June 2013
Volume 54, Issue 15
Free
ARVO Annual Meeting Abstract  |   June 2013
Structural changes in the retina and cornea during diabetic neuropathy
Author Affiliations & Notes
  • Maxwell Stem
    Ophthalmology and Visual Sciences, University of Michigan, Ann Arbor, MI
  • Munira Hussain
    Ophthalmology and Visual Sciences, University of Michigan, Ann Arbor, MI
  • Melody Chan
    Biomedical Engineering, Duke University, Durham, NC
  • Stephanie Chiu
    Biomedical Engineering, Duke University, Durham, NC
  • Pratul Srinivasan
    Biomedical Engineering, Duke University, Durham, NC
  • Jeffrey Sundstrom
    Ophthalmology and Visual Sciences, University of Michigan, Ann Arbor, MI
  • Thomas Gardner
    Ophthalmology and Visual Sciences, University of Michigan, Ann Arbor, MI
  • Sina Farsiu
    Biomedical Engineering, Duke University, Durham, NC
  • Rodica Pop-Busui
    Ophthalmology and Visual Sciences, University of Michigan, Ann Arbor, MI
  • Roni Shtein
    Ophthalmology and Visual Sciences, University of Michigan, Ann Arbor, MI
Investigative Ophthalmology & Visual Science June 2013, Vol.54, 2604. doi:
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    • Get Citation

      Maxwell Stem, Munira Hussain, Melody Chan, Stephanie Chiu, Pratul Srinivasan, Jeffrey Sundstrom, Thomas Gardner, Sina Farsiu, Rodica Pop-Busui, Roni Shtein; Structural changes in the retina and cornea during diabetic neuropathy. Invest. Ophthalmol. Vis. Sci. 2013;54(15):2604.

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      © ARVO (1962-2015); The Authors (2016-present)

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Abstract

Purpose: To examine the relationship between neuroretinal thickness and corneal nerve fiber length (CNFL) relative to diabetic neuropathy (DN) status in patients with diabetes mellitus (DM)

Methods: In this cross-sectional study, we examined 25 diabetic patients without DN, 10 patients with mild DN, 8 patients with severe DN, and 9 controls without diabetes. DN status was assigned based on a combination of clinical symptoms, signs, and neurophysiologic testing. Patients underwent optical coherence tomography (OCT) imaging of the retina, in vivo confocal microscopy (IVCM) of the corneal sub-basal nerve plexus, and nerve conduction velocity (NCV) testing. DOCTRAP software was used to segment inner retinal layer boundaries. Post-hoc analysis of the OCT and IVCM images was performed to quantify the average thickness of each retinal layer and the average CNFL. ANOVA was used to assess for differences in retinal thickness, CNFL, and NCV among the subjects. Pearson correlations were used to evaluate the relationship between NCV and the retinal and corneal parameters.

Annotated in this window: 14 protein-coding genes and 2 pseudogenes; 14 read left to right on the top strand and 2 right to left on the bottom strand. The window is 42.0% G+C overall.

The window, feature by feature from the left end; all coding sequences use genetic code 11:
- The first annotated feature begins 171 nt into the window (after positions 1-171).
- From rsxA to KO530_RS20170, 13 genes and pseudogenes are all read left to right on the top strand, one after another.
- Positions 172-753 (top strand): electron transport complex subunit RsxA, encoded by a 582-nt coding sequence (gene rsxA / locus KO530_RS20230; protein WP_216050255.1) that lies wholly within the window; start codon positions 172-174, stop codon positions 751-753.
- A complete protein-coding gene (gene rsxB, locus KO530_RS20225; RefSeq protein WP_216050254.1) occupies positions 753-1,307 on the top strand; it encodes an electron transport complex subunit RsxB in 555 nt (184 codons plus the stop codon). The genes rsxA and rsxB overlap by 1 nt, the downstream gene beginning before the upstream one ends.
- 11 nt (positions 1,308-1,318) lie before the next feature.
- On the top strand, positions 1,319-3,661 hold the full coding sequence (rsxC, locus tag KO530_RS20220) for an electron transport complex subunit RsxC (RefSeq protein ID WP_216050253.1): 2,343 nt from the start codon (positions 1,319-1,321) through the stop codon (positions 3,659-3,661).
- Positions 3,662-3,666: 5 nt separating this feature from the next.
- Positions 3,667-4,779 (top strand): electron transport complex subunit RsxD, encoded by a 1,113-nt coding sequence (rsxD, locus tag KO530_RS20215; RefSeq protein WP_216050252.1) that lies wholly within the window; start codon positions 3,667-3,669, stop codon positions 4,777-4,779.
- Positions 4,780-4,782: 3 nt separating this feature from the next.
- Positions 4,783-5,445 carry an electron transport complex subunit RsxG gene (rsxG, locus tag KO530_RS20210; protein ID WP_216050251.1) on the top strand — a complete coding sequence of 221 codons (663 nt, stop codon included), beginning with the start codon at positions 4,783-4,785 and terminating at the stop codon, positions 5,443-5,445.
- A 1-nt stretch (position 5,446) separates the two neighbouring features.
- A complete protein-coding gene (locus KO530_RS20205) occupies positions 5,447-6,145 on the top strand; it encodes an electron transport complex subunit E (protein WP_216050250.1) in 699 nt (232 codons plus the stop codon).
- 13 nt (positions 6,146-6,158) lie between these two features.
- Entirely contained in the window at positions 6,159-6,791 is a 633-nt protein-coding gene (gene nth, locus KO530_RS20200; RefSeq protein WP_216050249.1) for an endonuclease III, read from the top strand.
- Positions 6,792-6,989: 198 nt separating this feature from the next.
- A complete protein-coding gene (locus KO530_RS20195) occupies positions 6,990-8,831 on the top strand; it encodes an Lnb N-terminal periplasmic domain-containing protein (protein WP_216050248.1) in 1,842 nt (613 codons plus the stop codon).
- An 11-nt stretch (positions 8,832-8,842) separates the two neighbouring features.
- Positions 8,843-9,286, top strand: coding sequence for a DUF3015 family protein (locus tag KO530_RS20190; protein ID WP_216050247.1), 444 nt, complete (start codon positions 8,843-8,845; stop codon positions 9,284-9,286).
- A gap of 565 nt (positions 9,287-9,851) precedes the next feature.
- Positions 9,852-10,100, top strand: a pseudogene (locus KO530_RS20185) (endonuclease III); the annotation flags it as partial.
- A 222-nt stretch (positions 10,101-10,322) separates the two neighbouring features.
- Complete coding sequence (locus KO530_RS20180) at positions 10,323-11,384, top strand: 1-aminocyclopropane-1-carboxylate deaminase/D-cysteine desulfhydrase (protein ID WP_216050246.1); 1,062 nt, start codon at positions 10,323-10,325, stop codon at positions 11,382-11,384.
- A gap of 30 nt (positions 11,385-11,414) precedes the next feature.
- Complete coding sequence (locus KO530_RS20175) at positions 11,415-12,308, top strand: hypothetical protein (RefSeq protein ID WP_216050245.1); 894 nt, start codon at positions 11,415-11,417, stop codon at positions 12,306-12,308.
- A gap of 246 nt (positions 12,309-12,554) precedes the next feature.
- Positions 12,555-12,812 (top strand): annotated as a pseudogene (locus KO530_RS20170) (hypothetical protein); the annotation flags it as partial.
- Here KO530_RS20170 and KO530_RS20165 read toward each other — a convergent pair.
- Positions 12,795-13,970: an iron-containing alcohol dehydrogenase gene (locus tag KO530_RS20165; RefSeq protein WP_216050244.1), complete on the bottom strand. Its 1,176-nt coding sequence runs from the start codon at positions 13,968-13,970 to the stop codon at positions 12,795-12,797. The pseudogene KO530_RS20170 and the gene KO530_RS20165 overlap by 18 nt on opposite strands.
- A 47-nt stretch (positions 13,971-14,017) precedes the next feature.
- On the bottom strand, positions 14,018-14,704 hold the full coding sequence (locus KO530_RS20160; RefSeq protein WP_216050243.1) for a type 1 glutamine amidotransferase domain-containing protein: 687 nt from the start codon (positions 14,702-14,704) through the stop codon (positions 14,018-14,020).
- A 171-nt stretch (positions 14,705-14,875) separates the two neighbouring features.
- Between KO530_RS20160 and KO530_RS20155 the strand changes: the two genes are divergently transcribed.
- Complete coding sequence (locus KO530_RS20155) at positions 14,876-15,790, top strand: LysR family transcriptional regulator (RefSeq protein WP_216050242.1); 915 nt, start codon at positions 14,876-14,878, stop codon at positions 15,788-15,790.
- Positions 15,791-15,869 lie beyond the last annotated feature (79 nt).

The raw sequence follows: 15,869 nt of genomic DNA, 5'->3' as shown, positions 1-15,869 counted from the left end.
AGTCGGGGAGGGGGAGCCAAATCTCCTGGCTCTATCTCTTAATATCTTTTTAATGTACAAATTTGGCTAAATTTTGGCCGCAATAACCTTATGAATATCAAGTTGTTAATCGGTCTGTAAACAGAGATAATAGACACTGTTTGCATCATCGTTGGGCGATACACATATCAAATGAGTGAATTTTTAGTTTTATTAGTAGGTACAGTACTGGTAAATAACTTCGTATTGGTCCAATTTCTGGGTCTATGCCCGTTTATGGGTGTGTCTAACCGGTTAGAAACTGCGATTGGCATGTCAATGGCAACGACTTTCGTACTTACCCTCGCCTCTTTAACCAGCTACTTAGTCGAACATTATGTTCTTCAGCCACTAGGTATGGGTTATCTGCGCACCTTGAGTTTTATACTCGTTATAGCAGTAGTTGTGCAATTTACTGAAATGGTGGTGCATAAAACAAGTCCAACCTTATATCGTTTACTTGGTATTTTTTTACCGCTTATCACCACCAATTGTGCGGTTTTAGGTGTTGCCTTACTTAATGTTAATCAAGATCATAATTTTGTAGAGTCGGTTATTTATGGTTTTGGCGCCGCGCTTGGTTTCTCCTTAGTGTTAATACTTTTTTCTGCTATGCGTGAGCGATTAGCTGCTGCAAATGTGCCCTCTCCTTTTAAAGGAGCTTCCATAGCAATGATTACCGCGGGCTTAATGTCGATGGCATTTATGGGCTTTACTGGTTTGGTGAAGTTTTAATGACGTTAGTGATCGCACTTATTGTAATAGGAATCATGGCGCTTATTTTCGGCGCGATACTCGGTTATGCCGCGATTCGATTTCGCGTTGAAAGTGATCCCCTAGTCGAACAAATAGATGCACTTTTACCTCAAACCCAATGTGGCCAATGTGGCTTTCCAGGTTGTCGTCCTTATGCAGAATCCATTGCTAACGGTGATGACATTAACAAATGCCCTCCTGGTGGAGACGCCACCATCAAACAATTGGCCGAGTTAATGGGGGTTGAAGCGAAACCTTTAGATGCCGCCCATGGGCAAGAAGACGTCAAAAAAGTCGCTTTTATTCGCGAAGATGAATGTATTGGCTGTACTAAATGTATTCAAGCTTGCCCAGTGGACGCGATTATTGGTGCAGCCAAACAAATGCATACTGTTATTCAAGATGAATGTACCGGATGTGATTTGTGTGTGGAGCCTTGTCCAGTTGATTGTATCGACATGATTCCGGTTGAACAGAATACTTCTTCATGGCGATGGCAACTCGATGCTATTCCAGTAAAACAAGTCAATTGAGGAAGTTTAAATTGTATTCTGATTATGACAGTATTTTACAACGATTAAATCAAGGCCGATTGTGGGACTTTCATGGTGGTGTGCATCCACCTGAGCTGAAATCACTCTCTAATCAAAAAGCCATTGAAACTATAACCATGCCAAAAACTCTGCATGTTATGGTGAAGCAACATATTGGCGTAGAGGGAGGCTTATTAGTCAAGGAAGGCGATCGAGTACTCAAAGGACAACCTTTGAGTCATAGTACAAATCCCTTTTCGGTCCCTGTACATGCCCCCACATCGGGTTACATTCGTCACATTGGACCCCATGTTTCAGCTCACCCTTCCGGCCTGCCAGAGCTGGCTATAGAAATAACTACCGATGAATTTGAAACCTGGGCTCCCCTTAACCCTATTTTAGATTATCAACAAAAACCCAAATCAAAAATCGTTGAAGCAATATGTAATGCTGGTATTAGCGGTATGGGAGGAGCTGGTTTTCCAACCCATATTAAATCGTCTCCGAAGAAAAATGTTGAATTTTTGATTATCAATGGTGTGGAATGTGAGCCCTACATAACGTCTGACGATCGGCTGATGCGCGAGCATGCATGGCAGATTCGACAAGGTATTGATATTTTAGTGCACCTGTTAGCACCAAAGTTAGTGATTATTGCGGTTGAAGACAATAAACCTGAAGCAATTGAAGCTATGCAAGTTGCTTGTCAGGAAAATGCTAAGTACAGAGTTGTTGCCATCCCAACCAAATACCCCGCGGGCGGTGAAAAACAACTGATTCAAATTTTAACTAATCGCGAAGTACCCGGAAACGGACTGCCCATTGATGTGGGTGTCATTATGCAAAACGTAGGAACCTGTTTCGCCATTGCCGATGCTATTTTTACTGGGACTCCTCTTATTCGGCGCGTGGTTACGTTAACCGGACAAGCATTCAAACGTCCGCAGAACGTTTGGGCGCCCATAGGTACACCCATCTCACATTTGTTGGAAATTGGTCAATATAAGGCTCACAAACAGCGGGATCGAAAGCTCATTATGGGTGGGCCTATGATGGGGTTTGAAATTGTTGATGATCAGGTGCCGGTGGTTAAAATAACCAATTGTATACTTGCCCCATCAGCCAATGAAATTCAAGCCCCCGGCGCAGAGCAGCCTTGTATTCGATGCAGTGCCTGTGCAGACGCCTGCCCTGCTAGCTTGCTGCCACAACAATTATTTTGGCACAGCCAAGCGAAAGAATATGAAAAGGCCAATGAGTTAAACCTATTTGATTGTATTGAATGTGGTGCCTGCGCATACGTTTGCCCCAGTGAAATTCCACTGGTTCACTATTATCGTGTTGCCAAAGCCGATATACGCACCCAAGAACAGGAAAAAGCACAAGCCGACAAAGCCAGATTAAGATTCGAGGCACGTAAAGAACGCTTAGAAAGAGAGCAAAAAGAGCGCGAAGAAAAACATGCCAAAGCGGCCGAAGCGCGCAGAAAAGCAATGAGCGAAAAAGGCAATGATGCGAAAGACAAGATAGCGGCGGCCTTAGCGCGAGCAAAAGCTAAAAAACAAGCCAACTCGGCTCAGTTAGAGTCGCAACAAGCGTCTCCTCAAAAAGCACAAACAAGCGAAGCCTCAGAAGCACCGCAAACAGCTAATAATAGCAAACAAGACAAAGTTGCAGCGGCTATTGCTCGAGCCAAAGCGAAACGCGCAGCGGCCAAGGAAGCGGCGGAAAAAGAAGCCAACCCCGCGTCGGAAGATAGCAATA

Results: All 25 diabetic patients without DN had type 1 DM, and the remaining patients with DN had type 2 DM. There were no significant differences in average retinal nerve fiber layer, ganglion cell/inner plexiform layer, inner nuclear layer, outer plexiform layer, outer nuclear layer/inner segment, outer segment, retinal pigment epithelial, or total retinal thicknesses among the 4 groups. Patients with type 2 DM and severe DN had reduced corneal nerves (CNFL ± SD = 12.5 ± 6.1 mm/mm2) compared to controls (20.7 ± 2.2 mm/mm2) (p=0.009). Persons with type 1 DM without DN also had reduced CNFL (15.1 ± 4.7 mm/mm2) relative to controls (p=0.033). Peroneal NCV was reduced only in severe DN (mean velocity ± SD = 32.4 ± 4.1 m/s) relative to controls (45.8 ± 6.9 m/s) (p<0.001). While none of the retinal thickness measurements correlated with peroneal NCV, CNFL was significantly correlated with this metric (r=0.57, p=0.003).

Conclusions: In this cross-sectional pilot study, nerve density in the corneal sub-basal nerve plexus was reduced in type 2 DM patients with severe DN and in type 1 DM patients without DN compared to controls. This suggests that IVCM of the corneal sub-basal nerve plexus may be a more sensitive indicator of peripheral nerve degeneration in type 1 vs. type 2 DM.

Keywords: 479 cornea: clinical science • 498 diabetes • 550 imaging/image analysis: clinical  
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